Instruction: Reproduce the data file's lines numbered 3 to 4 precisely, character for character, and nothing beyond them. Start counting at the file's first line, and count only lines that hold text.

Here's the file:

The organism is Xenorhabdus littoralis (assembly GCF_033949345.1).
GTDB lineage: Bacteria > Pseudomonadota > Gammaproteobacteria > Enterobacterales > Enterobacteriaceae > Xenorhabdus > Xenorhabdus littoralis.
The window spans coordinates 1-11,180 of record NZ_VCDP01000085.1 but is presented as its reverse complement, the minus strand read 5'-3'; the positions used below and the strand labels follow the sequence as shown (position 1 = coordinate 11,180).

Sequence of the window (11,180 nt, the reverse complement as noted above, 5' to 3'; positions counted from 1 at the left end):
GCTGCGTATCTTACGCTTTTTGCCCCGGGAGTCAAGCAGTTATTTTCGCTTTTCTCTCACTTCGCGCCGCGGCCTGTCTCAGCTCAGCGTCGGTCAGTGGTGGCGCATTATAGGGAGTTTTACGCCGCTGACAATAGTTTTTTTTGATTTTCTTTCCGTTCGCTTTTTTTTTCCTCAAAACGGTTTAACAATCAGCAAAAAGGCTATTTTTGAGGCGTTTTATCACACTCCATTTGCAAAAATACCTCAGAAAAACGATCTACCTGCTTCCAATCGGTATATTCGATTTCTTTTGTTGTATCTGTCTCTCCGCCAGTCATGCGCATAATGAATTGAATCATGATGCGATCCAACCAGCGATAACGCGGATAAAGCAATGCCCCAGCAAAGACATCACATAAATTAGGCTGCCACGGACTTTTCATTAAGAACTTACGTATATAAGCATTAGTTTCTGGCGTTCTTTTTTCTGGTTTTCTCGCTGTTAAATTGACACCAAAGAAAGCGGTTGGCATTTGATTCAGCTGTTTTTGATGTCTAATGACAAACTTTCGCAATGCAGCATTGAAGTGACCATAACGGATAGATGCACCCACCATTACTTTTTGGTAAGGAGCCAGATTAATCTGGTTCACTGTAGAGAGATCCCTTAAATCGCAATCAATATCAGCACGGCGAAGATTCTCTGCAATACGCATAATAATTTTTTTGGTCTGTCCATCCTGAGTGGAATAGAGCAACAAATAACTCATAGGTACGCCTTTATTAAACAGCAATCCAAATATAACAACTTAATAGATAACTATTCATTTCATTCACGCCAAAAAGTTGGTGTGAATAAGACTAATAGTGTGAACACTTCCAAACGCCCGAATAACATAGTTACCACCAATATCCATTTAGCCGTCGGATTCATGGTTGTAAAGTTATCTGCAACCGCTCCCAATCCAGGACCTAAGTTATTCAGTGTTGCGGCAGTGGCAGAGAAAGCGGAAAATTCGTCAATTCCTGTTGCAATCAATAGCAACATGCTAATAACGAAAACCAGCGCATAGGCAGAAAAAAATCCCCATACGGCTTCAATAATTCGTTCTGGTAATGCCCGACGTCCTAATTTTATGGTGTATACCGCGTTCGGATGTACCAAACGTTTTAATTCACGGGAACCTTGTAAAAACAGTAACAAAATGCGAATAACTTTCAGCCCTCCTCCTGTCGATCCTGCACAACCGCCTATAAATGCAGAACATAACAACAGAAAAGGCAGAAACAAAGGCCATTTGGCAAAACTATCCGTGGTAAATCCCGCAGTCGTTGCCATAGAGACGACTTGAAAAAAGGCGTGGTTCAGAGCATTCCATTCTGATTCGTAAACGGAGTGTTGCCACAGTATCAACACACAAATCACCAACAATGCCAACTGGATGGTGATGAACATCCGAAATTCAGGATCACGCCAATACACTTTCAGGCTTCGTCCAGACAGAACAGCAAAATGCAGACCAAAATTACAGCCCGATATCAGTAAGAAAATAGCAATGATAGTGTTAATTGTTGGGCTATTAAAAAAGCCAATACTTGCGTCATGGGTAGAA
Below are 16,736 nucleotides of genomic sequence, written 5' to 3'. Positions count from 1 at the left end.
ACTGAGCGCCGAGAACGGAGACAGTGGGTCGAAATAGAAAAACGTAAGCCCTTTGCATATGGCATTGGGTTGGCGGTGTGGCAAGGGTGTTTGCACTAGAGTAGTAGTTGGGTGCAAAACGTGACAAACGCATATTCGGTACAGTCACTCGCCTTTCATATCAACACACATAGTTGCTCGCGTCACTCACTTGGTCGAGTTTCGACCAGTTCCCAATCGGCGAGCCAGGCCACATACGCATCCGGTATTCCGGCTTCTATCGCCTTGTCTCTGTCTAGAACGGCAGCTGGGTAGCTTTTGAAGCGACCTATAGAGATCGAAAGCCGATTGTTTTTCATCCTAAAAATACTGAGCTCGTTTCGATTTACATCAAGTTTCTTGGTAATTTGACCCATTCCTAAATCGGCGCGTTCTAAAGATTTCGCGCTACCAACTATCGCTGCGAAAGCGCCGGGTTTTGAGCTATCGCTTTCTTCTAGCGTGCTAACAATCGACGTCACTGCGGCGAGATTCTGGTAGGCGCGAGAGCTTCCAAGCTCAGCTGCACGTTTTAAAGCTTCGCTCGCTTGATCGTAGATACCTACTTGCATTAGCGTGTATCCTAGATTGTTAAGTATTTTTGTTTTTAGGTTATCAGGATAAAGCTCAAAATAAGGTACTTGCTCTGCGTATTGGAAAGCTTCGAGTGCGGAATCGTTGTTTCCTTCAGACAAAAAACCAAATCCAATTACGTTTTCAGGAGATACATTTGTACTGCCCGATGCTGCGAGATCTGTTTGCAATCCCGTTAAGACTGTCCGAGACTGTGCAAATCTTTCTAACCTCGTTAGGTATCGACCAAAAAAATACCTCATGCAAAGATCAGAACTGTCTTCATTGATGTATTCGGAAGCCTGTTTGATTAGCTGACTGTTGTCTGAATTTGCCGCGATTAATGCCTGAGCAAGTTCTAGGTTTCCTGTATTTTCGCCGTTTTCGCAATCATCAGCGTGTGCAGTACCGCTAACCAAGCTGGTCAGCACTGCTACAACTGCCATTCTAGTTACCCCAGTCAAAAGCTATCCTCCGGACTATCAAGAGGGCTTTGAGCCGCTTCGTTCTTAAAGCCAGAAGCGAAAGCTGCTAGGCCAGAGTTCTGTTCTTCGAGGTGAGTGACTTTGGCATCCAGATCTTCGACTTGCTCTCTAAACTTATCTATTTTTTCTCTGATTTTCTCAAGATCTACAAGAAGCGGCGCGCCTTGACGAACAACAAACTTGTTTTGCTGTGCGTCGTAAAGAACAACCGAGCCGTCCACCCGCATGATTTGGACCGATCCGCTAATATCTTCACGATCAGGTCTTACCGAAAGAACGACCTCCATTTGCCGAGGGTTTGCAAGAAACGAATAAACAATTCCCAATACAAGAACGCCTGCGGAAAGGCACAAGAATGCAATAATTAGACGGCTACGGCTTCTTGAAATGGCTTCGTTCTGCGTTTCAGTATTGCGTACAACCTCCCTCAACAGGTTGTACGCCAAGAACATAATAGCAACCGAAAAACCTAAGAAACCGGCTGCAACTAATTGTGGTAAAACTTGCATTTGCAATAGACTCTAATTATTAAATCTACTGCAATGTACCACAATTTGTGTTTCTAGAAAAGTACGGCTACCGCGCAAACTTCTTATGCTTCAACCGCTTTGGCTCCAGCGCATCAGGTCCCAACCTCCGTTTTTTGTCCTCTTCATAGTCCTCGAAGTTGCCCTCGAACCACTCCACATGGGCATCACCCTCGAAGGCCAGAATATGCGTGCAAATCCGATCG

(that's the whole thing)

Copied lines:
The window spans coordinates 1-11,180 of record NZ_VCDP01000085.1 but is presented as its reverse complement, the minus strand read 5'-3'; the positions used below and the strand labels follow the sequence as shown (position 1 = coordinate 11,180).

Sequence of the window (11,180 nt, the reverse complement as noted above, 5' to 3'; positions counted from 1 at the left end):